Monday, June 20, 2011

20



D40, Lens Baby with 1.6x attachment.

Sunday, June 19, 2011

19



D40, 60mm f/2.8 AF-S, Harpo.

Saturday, June 18, 2011

18



D40, Lens Baby with 1.6x attachment.

Friday, June 17, 2011

17



I have no idea what this means, and Google didn't seem to know either.

D40, Lens Baby with 1.6x attachment

Thursday, June 16, 2011

16



D40, Lens Baby and 1.6x attachment.

Wednesday, June 15, 2011

15



D40, Lensbaby with 1.6x attachment.

Tuesday, June 14, 2011

14



Lens Baby with 1.6x attachment.

Monday, June 13, 2011

13



I...don't know. Will have to go back when there is better light.

D40, 60mm f/2.8 AF-S.

Sunday, June 12, 2011

Saturday, June 11, 2011

11



Pi?

D40, 60mm f/2.8 AF-S.

Thursday, June 9, 2011

More depth of field and perspective fun.

First, trying to match framing with different focal lengths.

28mm @ f/5.6


50mm @f/5.6


85mm @ f/5.6


105mm @ f/5.6


200mm f/4 @ f/5.6


What if we try to minimize depth of field? These are all shot wide open. Some of these lenses (esp. the 50mm) really do better stopped down a little. Although the 50 is still sharp in the center if you nail the focus.

28mm f/2.8 @ f/2.8


50mm f/1.4 @ f/1.4


85 f/1.8 @ f/1.8


105mm f/2.8 @ f/2.8


200mm f/4 @ f/4


Either the 85 or the 200 win at depth of field isolation, at least for this subject. Technically you can figure out the theoretical aperture opening of each lens (focal length over f/stop), which is supposed to also relate to how out of focus the background gets, but this does not account for moving to preserve framing, only the relative depth of field if we were shooting without moving.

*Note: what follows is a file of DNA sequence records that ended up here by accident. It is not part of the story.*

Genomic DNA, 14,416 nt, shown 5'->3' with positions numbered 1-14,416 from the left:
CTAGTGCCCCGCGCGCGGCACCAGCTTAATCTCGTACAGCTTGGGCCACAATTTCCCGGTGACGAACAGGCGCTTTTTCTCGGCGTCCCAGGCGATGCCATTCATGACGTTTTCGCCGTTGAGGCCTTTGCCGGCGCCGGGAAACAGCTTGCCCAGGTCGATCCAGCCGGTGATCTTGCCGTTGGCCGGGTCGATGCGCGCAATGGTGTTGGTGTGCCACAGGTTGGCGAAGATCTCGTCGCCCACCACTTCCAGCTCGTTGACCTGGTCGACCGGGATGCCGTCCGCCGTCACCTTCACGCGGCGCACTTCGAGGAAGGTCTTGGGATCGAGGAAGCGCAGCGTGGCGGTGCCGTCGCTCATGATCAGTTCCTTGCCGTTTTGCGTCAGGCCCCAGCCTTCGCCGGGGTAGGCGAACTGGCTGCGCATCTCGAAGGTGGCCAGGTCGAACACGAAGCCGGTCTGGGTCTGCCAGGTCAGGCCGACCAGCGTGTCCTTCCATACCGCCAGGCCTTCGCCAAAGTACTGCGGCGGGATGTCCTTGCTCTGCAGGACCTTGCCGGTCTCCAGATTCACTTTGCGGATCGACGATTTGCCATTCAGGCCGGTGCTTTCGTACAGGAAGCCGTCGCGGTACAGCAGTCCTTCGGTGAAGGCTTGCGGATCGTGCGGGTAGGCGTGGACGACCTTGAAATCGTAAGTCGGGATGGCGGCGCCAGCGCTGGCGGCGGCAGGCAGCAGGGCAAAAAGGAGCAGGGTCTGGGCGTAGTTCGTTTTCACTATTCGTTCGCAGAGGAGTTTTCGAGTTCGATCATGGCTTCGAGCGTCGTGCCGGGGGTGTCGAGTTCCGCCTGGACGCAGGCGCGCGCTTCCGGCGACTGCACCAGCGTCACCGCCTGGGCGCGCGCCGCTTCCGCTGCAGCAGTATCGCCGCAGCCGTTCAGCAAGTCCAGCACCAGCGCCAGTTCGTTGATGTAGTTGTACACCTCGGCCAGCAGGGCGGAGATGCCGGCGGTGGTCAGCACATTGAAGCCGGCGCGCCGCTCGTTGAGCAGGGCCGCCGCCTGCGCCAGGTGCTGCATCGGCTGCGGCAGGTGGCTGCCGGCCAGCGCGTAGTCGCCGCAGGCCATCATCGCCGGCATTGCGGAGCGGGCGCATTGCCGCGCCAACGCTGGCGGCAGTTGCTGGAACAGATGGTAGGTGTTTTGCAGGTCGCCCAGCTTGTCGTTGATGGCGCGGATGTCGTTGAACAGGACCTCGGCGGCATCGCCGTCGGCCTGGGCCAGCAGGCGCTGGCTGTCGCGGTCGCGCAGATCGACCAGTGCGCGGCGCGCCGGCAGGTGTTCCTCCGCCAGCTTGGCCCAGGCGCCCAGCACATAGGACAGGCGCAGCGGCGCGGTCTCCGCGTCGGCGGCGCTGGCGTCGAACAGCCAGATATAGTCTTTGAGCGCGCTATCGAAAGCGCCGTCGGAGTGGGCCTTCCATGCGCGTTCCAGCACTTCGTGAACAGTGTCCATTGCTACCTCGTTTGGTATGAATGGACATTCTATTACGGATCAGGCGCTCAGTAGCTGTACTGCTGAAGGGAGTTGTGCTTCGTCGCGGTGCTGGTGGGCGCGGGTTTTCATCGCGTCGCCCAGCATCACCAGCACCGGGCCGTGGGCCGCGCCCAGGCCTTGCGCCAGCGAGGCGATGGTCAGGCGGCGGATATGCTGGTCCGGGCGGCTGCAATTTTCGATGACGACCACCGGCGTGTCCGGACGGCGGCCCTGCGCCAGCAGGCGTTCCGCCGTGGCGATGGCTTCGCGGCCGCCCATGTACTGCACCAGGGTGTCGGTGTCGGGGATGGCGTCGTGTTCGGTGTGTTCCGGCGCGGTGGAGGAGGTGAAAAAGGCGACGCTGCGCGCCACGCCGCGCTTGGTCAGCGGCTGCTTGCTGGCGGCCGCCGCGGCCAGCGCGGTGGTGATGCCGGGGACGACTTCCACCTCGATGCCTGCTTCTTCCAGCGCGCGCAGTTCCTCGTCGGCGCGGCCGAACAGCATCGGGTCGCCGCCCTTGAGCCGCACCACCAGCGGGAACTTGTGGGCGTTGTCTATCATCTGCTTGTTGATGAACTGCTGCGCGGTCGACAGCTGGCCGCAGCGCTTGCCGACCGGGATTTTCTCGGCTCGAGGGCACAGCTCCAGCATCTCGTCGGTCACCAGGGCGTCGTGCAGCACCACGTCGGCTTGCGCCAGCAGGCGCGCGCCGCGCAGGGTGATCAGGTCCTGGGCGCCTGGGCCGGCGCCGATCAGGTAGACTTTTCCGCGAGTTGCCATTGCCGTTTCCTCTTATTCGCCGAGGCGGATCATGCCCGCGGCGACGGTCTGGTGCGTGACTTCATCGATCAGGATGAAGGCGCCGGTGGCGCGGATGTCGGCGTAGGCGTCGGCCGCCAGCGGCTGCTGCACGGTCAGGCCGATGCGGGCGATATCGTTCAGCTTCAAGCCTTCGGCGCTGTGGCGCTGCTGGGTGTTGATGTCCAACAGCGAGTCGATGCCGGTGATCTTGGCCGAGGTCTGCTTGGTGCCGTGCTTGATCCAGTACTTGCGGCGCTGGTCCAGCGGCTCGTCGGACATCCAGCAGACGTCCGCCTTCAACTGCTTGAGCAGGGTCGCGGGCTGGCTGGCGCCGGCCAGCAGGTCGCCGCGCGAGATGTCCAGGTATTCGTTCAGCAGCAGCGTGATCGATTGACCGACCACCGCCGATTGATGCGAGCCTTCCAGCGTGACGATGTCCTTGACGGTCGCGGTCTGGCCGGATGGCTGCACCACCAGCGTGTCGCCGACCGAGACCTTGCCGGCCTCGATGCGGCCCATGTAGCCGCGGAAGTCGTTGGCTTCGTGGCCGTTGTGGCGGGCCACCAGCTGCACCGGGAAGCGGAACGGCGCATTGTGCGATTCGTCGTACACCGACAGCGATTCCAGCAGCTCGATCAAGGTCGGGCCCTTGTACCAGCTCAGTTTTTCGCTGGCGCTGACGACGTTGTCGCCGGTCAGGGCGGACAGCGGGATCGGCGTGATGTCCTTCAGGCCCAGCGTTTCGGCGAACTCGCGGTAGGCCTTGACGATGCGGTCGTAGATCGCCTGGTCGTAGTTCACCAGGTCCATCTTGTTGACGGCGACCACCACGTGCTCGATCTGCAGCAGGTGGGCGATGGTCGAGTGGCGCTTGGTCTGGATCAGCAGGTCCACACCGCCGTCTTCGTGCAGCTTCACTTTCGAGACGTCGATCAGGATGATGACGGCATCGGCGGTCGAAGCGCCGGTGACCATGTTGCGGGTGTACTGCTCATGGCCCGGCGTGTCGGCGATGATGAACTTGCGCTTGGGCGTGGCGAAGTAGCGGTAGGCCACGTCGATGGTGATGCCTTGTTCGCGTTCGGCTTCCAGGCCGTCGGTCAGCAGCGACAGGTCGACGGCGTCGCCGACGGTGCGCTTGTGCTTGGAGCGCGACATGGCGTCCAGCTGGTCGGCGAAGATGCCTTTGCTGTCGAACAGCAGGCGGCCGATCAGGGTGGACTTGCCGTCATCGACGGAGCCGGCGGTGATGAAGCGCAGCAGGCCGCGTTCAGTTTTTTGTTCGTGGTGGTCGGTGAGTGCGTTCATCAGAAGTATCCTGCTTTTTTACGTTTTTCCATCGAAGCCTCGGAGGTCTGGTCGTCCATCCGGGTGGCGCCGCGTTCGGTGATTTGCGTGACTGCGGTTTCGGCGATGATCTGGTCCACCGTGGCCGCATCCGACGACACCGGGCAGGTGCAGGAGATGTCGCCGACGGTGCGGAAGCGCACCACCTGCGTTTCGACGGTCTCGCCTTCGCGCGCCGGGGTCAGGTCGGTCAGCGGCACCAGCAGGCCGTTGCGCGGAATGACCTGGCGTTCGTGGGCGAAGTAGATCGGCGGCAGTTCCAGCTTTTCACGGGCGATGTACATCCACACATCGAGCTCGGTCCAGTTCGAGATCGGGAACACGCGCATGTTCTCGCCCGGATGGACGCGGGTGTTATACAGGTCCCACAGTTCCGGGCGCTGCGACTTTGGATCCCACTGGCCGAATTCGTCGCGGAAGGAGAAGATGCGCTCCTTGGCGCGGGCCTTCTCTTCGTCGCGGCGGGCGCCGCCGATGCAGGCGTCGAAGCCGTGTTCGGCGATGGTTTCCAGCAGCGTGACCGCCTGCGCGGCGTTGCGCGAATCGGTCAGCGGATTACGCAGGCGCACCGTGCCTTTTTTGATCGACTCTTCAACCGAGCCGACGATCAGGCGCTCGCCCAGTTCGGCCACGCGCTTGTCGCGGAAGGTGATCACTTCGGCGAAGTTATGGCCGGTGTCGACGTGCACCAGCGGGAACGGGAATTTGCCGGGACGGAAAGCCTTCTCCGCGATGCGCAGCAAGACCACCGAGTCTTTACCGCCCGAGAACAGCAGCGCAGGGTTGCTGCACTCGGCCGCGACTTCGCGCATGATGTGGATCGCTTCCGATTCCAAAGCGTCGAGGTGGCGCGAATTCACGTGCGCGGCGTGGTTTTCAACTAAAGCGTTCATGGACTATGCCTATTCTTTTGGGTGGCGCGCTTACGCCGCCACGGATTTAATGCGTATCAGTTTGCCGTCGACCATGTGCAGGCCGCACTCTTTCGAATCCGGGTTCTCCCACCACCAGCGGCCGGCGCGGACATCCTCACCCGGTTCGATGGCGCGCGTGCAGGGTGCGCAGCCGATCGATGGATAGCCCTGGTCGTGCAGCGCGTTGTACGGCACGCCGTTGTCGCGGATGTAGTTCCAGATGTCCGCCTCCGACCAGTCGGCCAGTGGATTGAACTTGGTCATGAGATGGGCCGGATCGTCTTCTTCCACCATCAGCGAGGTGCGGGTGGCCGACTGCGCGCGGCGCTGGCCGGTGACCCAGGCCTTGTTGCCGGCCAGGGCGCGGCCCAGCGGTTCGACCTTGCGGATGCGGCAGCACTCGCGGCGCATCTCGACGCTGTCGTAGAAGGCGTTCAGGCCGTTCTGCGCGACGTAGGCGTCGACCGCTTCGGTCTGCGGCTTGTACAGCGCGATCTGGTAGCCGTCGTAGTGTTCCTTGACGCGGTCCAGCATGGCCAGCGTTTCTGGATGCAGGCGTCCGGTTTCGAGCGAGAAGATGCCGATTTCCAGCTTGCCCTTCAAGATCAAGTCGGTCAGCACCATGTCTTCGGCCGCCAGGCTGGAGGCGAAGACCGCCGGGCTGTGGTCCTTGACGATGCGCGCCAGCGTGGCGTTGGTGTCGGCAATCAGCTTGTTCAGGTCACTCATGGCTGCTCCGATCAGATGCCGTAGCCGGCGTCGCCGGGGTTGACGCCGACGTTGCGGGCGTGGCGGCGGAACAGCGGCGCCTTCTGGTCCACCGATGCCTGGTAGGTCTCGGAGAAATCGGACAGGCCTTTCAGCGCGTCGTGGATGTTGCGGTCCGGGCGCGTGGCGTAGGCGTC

Lens: 28mm f/2.8 Lens opening: 10mm
Lens: 50mm f/1.4 Lens opening: 35.7mm
Lens: 85mm f/1.8 Lens opening: 47.2mm
Lens: 105mm f/2.8 Lens opening: 37.5mm
Lens: 200mm f/4 Lens opening: 50mm

I'd say the empirical data agrees, the 50mm and 105mm have similar sized blur circles wide open, and ditto for the 85mm and 200mm, despite the 85mm being around 10 feet from the subject where the 200mm was 20+ feet from the subject. Here are some crops. I don't think I can say for sure if there is a difference. It doesn't help the background has changed, and the character of the out of focus backgrounds might change ones impression, my focus and exposure, etc. I think the background of the 200mm might be slightly more out of focus?